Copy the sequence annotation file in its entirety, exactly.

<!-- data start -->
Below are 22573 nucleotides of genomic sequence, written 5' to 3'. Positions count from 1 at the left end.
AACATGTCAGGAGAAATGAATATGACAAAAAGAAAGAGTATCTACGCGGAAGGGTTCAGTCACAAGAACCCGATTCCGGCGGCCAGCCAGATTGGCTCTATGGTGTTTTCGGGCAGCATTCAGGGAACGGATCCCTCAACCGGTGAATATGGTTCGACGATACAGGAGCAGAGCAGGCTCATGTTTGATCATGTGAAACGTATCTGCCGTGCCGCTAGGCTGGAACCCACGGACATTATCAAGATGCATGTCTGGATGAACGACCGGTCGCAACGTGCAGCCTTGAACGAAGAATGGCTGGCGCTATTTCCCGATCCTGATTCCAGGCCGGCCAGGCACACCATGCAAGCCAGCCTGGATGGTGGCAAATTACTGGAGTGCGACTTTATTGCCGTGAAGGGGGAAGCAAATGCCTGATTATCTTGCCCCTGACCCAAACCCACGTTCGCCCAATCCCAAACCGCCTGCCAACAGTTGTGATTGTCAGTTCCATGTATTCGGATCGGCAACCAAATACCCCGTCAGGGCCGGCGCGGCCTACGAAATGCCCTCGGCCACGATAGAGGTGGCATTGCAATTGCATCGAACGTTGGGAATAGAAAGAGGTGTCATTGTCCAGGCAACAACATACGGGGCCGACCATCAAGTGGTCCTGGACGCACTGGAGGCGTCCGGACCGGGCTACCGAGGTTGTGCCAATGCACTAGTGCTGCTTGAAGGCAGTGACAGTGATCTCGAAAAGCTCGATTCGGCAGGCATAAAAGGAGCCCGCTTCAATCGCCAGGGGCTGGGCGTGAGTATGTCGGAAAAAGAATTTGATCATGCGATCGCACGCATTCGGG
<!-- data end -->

Below are 22573 nucleotides of genomic sequence, written 5' to 3'. Positions count from 1 at the left end.
AACATGTCAGGAGAAATGAATATGACAAAAAGAAAGAGTATCTACGCGGAAGGGTTCAGTCACAAGAACCCGATTCCGGCGGCCAGCCAGATTGGCTCTATGGTGTTTTCGGGCAGCATTCAGGGAACGGATCCCTCAACCGGTGAATATGGTTCGACGATACAGGAGCAGAGCAGGCTCATGTTTGATCATGTGAAACGTATCTGCCGTGCCGCTAGGCTGGAACCCACGGACATTATCAAGATGCATGTCTGGATGAACGACCGGTCGCAACGTGCAGCCTTGAACGAAGAATGGCTGGCGCTATTTCCCGATCCTGATTCCAGGCCGGCCAGGCACACCATGCAAGCCAGCCTGGATGGTGGCAAATTACTGGAGTGCGACTTTATTGCCGTGAAGGGGGAAGCAAATGCCTGATTATCTTGCCCCTGACCCAAACCCACGTTCGCCCAATCCCAAACCGCCTGCCAACAGTTGTGATTGTCAGTTCCATGTATTCGGATCGGCAACCAAATACCCCGTCAGGGCCGGCGCGGCCTACGAAATGCCCTCGGCCACGATAGAGGTGGCATTGCAATTGCATCGAACGTTGGGAATAGAAAGAGGTGTCATTGTCCAGGCAACAACATACGGGGCCGACCATCAAGTGGTCCTGGACGCACTGGAGGCGTCCGGACCGGGCTACCGAGGTTGTGCCAATGCACTAGTGCTGCTTGAAGGCAGTGACAGTGATCTCGAAAAGCTCGATTCGGCAGGCATAAAAGGAGCCCGCTTCAATCGCCAGGGGCTGGGCGTGAGTATGTCGGAAAAAGAATTTGATCATGCGATCGCACGCATTCGGG